Fall River’s sick with politics, just the way it’s sick with opiates.
Only a minority of people are addicted, but the amount of trouble they cause is way out of proportion to their numbers.
As someone who has written and talked about Fall River politics for more than 25 years, I may be an enabler, my columns and my radio show both feeding the craving of people who are dying for the adrenaline fix of the next election, the next campaign, the next scandal, the next recall, the next greasy, grimy, nasty little rumor.
Looking for a little rest from my life of feeding the fire, I went to The Liberal Club last weekend.
Like a few other places, The Liberal Club is not just IN Fall River, it IS Fall River. You don’t see a lot of out-of-town reporters in The Liberal Club because, despite the number of political events held here, the club denies the political definition of Fall River. Anyway, the reporters who show up in the TV trucks have a hard time finding the place.
I don’t. I’ve been to the Holy Ghost Feast here a bunch of times, and I’ve given the bar my share of business, too. The last time I was here, it was for a Christmas Craft Fair. The bar opens at 8 a.m., sure sign of a place with a clientele likely to be doing shift work.
The Liberal Club has brown paneling and sports mementos on the walls. It’s big and noisy, and it shouldn’t be cozy, but it is cozy. There are people who have been eating here every Saturday night for 25 years. If you go to The Liberal Club, and you don’t see someone you know, you’re not from Fall River.
I went to The Liberal Club to remind myself that I don’t live in Government Center, I don’t live at a city council meeting, I don’t live in a voting booth, and I don’t live in a courtroom. I live in a place that eats, and laughs and drinks beer. I live in a place with a pulse. I live in a place that cannot be described in a newspaper headline. I live in a place the well-dressed television reporters leave after they get 15 seconds of video.
People talk politics here, but they also talk work, and weather, brake jobs, the Red Sox, and love. They talk grand-kids and job searches, and a son or daughter in the Army.
Out in the hallway where you wait for a table, there are benches along the walls. A young man stood up without being asked, and offered his seat to one of the ladies in our party. If what you think you know about Fall River is drugs, and gangs, and crude, cheap little politicians, you would be surprised at the gesture. I wasn’t. I live here. One of my favorite things about Fall River is that our language is much rougher than our hearts.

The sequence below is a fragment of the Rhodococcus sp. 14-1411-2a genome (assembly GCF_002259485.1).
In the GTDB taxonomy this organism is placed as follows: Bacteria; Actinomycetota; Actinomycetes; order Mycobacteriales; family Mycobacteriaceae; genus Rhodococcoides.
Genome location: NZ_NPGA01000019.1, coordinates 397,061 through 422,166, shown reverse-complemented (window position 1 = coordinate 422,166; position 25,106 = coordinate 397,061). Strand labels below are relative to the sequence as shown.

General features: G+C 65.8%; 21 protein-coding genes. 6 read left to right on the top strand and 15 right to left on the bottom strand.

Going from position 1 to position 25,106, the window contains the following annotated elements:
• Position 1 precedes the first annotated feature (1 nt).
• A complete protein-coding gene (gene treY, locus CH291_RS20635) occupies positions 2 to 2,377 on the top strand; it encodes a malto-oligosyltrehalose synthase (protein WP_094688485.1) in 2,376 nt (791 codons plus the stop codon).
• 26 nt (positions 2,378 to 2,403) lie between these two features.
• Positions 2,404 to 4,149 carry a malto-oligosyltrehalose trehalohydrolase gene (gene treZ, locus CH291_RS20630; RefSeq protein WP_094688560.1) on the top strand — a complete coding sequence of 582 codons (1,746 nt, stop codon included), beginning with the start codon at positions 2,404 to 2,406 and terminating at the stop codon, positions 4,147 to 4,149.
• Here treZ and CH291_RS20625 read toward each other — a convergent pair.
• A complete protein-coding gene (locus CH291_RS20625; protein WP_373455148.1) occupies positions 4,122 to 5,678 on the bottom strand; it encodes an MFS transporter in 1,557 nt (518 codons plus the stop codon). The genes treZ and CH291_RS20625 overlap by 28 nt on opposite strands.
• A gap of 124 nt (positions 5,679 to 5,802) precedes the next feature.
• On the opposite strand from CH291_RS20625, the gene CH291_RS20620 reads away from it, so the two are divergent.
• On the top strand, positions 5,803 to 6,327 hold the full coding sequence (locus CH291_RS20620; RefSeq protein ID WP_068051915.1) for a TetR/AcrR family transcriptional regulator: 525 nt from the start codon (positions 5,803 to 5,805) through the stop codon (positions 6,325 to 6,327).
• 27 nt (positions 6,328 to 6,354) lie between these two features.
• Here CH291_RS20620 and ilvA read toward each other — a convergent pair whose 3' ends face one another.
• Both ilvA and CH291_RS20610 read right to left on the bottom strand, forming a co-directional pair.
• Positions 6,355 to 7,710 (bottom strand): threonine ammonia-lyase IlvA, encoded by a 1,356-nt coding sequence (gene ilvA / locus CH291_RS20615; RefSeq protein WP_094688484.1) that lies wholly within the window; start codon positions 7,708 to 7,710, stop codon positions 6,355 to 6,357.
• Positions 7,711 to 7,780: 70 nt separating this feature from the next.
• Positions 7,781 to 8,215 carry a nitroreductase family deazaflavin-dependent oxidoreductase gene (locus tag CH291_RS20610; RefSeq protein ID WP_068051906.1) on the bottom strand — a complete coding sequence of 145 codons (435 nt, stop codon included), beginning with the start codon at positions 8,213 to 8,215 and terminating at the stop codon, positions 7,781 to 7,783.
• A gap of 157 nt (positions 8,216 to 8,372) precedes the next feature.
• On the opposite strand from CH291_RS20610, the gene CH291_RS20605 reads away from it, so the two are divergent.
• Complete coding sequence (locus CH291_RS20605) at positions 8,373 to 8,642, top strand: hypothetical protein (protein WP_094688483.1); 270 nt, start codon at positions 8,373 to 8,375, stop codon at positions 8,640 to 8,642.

And there was a bulletin board out there, with little ads and notices pinned on it by the hopeful. There were business cards for auto detailing, and scrap removal, and nail salons, cleaning services, and dinners for someone with medical problems. Who would think Fall River had so much empathy if they did not live in the city, if they did their job and went home across the bridge every night?
I came here to eat, but I came here to heal a little bit, too, to remind myself of where I live, and who we are when we are not headlines, when we are not snippets of video narrated by people who’ve never spent a night in the city, who would never find this place because it’s on a side street, and because the nearest sign for the place is very small, just a little sign on a slightly bigger street. I don’t need to look for the sign.
You walk into The Liberal Club, and warm light comes at you through the door, and there’s a burst of laughter from the bar, and you see your cousin at another table.
Every place has to have a government, and government breeds politics. Right now, Fall River has more politics than it does government, and that is bad for the city.
Like everyone else in Fall River, I’m a little sick with politics right now, so I went to The Liberal Club, to remember what Fall River is like. I may get sick with politics again. The virus may still be in my system, but, last Saturday night, for a couple of hours, I got well at The Liberal Club, among my own people.